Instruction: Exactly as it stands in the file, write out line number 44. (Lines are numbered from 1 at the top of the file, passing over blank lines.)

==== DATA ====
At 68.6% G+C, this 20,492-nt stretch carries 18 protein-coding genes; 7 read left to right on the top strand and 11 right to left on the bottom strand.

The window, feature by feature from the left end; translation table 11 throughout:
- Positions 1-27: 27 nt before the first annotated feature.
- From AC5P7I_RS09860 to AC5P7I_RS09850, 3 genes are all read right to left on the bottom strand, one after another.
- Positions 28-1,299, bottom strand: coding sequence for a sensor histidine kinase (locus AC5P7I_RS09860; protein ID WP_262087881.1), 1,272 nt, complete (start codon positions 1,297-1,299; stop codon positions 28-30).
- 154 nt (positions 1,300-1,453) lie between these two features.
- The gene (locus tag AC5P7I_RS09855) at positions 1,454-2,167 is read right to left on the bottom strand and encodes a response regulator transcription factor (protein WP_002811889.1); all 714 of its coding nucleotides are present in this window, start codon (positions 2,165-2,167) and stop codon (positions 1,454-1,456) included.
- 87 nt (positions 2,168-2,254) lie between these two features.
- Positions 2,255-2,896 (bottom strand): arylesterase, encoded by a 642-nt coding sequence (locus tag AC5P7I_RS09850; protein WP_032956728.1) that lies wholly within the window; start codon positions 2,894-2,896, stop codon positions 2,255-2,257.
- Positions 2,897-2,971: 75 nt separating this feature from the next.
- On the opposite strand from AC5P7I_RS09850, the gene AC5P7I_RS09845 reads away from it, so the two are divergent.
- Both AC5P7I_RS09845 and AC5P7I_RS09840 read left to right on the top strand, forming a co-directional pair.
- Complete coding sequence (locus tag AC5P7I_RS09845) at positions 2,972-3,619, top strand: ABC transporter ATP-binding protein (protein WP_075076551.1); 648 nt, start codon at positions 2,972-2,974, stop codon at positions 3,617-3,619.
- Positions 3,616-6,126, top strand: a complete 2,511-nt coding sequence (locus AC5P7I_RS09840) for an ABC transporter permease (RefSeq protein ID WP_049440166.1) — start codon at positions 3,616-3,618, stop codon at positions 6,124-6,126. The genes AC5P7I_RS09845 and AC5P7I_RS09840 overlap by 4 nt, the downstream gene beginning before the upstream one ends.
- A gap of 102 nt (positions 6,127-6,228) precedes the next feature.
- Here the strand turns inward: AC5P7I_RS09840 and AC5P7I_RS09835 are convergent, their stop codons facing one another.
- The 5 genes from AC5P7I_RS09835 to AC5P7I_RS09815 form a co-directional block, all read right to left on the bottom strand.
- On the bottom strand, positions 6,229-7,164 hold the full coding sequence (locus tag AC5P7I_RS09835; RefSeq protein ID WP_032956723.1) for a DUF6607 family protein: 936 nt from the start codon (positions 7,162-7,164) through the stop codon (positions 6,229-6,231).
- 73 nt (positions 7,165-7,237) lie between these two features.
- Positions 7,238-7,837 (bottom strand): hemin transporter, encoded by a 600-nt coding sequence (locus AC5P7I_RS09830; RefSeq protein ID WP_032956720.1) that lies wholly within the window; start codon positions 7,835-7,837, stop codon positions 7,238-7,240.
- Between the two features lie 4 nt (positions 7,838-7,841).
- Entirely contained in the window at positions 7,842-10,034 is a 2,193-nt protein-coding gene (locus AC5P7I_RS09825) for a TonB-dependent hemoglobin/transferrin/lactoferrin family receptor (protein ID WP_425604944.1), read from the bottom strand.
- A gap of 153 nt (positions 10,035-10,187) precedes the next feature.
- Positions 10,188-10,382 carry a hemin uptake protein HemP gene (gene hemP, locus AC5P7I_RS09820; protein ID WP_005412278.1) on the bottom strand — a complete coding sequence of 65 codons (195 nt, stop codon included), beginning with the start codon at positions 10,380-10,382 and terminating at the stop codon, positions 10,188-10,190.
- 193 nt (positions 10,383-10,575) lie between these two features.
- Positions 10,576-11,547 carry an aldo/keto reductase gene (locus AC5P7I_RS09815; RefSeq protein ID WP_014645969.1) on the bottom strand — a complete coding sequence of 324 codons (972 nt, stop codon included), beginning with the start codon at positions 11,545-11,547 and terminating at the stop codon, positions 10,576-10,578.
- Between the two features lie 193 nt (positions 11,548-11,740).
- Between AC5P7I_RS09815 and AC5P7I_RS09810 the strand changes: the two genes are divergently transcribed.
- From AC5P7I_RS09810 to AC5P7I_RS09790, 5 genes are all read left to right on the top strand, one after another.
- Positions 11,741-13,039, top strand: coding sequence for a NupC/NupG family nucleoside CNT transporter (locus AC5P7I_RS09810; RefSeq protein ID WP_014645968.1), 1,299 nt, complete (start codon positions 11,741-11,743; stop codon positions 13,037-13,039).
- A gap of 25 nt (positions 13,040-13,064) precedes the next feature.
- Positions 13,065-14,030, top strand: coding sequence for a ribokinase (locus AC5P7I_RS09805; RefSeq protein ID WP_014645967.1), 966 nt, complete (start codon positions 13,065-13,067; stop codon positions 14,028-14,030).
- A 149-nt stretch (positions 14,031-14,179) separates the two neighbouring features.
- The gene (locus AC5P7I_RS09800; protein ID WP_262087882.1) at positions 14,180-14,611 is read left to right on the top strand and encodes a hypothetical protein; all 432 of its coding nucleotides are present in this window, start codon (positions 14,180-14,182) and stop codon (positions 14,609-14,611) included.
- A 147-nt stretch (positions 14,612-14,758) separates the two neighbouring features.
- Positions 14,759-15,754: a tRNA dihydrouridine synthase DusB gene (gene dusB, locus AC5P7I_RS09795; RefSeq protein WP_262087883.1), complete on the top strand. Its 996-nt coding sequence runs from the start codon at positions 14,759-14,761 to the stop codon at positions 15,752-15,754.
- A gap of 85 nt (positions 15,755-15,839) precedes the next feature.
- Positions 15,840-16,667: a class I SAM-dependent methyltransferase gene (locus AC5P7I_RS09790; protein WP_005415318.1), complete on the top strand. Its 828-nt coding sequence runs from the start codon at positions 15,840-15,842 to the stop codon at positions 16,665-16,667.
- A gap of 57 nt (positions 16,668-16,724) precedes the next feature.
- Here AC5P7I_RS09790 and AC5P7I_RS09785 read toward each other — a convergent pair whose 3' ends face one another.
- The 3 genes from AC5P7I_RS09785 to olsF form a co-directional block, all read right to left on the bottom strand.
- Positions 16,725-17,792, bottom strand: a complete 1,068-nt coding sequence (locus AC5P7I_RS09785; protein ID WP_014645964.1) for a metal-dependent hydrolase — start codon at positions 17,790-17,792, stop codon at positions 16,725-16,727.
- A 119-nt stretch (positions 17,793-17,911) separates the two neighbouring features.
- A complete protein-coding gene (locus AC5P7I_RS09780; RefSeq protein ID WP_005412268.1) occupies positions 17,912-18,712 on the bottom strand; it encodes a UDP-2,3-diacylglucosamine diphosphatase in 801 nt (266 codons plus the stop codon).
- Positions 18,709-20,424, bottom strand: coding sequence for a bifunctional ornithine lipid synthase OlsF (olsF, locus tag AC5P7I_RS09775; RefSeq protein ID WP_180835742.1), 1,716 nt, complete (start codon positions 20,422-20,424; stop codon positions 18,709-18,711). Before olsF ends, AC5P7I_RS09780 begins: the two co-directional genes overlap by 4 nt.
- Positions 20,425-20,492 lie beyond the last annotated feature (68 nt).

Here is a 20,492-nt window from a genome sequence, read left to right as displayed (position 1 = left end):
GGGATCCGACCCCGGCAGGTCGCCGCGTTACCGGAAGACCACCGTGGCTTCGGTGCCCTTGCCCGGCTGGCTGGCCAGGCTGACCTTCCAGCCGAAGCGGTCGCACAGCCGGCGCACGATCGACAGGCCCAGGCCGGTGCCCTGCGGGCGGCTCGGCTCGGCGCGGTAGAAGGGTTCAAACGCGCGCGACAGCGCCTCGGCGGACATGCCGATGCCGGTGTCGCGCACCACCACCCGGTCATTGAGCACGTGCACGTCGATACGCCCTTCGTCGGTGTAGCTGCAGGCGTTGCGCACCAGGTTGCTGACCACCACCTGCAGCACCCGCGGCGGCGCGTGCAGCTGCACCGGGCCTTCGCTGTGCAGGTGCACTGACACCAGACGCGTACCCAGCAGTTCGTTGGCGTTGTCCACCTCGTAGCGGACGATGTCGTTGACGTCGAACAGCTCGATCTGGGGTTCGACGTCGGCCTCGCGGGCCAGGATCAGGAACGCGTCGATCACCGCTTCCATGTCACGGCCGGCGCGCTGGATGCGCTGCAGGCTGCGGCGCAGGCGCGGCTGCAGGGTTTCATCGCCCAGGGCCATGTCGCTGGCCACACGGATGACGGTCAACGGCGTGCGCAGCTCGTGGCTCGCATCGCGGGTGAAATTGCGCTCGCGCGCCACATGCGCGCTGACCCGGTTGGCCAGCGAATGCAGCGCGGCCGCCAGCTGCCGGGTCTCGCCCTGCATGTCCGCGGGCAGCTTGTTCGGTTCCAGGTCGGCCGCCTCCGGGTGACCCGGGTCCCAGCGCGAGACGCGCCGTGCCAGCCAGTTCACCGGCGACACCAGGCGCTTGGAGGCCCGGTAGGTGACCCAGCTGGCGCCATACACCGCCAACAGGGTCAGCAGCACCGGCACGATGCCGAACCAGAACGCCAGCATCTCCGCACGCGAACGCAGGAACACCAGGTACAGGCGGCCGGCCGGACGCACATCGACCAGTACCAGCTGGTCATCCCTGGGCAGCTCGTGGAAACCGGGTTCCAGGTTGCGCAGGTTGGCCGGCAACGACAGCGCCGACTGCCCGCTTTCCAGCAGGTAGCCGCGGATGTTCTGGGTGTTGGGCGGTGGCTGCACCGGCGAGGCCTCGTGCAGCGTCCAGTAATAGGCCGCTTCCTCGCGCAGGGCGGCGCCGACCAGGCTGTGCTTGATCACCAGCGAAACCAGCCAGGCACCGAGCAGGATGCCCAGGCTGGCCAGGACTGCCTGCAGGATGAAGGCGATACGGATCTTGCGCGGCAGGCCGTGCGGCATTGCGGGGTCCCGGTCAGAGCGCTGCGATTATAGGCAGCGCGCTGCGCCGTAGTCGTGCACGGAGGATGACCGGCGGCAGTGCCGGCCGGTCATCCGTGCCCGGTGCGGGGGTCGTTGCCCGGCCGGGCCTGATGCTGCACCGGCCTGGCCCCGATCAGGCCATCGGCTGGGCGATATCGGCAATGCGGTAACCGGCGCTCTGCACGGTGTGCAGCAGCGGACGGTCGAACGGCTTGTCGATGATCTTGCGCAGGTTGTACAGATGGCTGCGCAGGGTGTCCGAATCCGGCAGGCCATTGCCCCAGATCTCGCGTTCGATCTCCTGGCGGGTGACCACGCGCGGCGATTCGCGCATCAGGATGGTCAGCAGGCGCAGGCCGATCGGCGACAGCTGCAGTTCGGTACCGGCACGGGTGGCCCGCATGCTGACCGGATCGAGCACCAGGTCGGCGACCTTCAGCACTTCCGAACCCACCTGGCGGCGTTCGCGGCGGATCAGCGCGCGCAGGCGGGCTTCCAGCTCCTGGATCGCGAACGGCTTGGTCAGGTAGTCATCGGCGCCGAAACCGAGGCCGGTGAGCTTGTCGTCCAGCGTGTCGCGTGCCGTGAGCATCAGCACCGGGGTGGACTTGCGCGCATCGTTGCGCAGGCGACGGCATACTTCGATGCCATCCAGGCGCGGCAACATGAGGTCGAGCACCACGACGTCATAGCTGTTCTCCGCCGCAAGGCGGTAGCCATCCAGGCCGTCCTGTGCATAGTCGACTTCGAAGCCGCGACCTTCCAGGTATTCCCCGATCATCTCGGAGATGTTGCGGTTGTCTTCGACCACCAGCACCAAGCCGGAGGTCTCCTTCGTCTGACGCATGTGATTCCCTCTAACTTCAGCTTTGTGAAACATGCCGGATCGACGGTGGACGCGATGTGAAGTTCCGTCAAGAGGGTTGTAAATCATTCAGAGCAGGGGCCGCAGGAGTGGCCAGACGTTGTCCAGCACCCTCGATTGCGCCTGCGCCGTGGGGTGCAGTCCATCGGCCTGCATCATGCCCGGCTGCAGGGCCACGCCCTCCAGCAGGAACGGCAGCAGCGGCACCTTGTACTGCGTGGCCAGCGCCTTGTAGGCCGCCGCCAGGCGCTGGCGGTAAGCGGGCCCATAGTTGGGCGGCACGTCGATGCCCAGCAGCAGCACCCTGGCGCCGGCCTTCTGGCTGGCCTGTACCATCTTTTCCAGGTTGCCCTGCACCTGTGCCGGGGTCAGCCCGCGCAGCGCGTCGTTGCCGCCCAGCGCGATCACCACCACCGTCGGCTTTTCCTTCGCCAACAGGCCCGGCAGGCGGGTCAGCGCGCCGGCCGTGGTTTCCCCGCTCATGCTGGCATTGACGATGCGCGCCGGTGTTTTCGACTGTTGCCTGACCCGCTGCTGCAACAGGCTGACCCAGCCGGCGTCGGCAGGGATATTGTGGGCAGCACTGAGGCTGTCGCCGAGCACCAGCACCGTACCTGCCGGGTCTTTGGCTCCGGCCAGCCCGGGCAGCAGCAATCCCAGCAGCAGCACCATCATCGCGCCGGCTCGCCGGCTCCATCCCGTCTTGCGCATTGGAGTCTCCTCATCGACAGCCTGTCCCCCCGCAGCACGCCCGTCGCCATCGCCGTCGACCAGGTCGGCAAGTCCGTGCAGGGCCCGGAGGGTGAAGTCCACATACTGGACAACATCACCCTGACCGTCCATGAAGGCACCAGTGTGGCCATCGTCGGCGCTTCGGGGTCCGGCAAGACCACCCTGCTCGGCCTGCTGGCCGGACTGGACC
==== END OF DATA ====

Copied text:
- A complete protein-coding gene (locus AC5P7I_RS09780; RefSeq protein ID WP_005412268.1) occupies positions 17,912-18,712 on the bottom strand; it encodes a UDP-2,3-diacylglucosamine diphosphatase in 801 nt (266 codons plus the stop codon).